- Bill Finley
- 0 Shares
With the Saratoga meet about to end, Andrew Cuomo's coup is likely right around the corner, and the New York Racing Association will never again be the same. In NYRA's failure to properly adjust a takeout rate that shortchanged bettors, Cuomo found a convenient excuse to take over the New York racetracks and will now handpick the top-level executives and the majority of the Board of Directors. All this should happen soon.
When it comes to racing and wagering, New York's politicians have managed to make a mess of everything they have ever touched, particularly the state's off-track betting system. Combine that with suspicions that Cuomo's blitzkrieg is the result of ulterior motives and the consensus within New York racing circles is that the governor's impending actions will destroy the sport.
It very well could. The governor appears to be laying the groundwork for slashing or doing away altogether with the slots contributions that have made New York racing's purses the best in the world. He may also be plotting to stack the NYRA Board and executive offices with the type of politically connected incompetents that made OTB a laughingstock and dismal failure. We just don't know.
The new Board of Directors, and particularly the chairman's position, needs to be made up of people who will realize that their role is to be stewards of a proud and historic racing franchise.
If he does anything of the kind it would only prove that the governor never had the best interests of New York racing or his state as a whole in mind when he came up with such a drastic response to problems that merited more reasonable solutions. He's a politician and from politicians we have rightly come to expect the worst.
These likely scenarios make for a depressing outlook when it comes to the future of New York racing, but maybe, and hopefully, Governor Cuomo will instead surprise us. If he is indeed the rare politician who wants, first and foremost, what's best for the people of his state and is concerned about the viability of an important industry in horse racing then he will make intelligent decisions that won't bring about the predicted problems.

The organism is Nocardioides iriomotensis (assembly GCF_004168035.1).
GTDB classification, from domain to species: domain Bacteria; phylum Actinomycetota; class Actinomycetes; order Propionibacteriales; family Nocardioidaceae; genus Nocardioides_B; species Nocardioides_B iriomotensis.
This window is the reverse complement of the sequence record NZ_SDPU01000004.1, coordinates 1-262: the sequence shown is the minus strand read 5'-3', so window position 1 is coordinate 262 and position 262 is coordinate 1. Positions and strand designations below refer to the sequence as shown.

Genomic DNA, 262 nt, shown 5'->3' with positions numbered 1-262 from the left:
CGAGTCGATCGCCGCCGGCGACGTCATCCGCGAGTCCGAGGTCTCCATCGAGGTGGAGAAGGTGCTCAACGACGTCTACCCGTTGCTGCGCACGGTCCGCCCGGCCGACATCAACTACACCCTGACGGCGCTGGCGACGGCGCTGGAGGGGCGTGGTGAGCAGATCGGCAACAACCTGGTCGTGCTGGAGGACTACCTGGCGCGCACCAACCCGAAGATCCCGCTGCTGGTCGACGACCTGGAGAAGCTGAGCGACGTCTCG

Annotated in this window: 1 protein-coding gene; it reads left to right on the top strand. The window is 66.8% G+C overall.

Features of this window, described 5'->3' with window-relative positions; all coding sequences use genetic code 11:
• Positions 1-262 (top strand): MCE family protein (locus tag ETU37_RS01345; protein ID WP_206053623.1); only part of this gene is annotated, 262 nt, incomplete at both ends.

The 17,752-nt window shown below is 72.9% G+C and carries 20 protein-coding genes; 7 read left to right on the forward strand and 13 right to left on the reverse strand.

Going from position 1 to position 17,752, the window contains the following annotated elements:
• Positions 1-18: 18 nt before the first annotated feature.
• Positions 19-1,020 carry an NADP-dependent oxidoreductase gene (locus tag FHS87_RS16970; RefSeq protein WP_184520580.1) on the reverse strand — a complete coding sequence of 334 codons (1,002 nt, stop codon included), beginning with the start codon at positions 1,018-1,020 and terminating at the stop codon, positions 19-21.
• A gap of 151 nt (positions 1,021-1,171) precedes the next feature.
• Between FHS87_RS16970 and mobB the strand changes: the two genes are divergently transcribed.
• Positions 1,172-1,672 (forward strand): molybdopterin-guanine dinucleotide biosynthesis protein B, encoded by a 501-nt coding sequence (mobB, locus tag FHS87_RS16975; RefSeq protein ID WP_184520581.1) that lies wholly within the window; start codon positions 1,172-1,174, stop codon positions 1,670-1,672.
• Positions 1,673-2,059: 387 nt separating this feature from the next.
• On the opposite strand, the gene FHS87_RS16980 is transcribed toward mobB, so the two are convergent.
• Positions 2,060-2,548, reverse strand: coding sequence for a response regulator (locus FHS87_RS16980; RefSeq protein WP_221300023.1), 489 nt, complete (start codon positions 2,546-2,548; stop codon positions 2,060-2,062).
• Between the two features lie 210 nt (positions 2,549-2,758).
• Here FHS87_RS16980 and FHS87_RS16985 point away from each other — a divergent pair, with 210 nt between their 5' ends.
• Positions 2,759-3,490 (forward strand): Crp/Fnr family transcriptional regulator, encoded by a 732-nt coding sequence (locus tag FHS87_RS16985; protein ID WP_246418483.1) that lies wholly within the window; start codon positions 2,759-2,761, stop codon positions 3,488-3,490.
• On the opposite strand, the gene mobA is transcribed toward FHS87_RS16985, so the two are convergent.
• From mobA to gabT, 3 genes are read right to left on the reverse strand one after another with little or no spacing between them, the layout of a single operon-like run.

It will start with his personnel decisions. There are a handful of terrific racing executives out there who would likely accept the job, even though the head positions at NYRA have always paid way less than they should. He could hire someone like Lou Raffetto, Bill Nader or Nick Nicholson and the future of New York racing would be in the type of good hands that would immediately ease the worries so many have for the sport.
The new Board of Directors, and particularly the chairman's position, needs to be made up of people who will realize that their role is to be stewards of a proud and historic racing franchise. Their every decision needs to be made based on what's best for New York racing and not what's best for Andrew Cuomo or his surrogates or financial supporters.
Then there's Ellen McClain, who took over as NYRA's top executive after Charlie Hayward was fired over the takeout scandal. A report that appeared in the New York Post before the Saratoga meet started said that McClain's firing was imminent, and a reporter known to have impeccable sources wrote it. I don't know McClain, but people who do all say that she is very good at what she does and an asset that should be kept. Firing her would be petty.
NYRA has not been perfect and the takeout foul-up should not have happened. But the perception, fueled by Cuomo and others, that it has been incompetent if not corrupt, is far from the truth. The current Saratoga meet, which has been an artistic and financial success, is proof of just that.
Cuomo should not have done what he did, but there's no going back now. While nearly everyone is predicting a doomsday scenario because of the governor's actions, no damage has been done yet. And there's no reason that has to change. Governor Cuomo needs to bring in capable people to run the show, leave most everything else unchanged and then quickly get out of the way and move on to more important problems. Will he? The future of New York racing may just depend on it.
Bill Finley is an award-winning racing writer whose work has appeared in The New York Times, USA Today and Sports Illustrated. Contact him at email@example.com.
When it comes to racing and wagering, New York's politicians have managed to make a mess of everything they have ever touched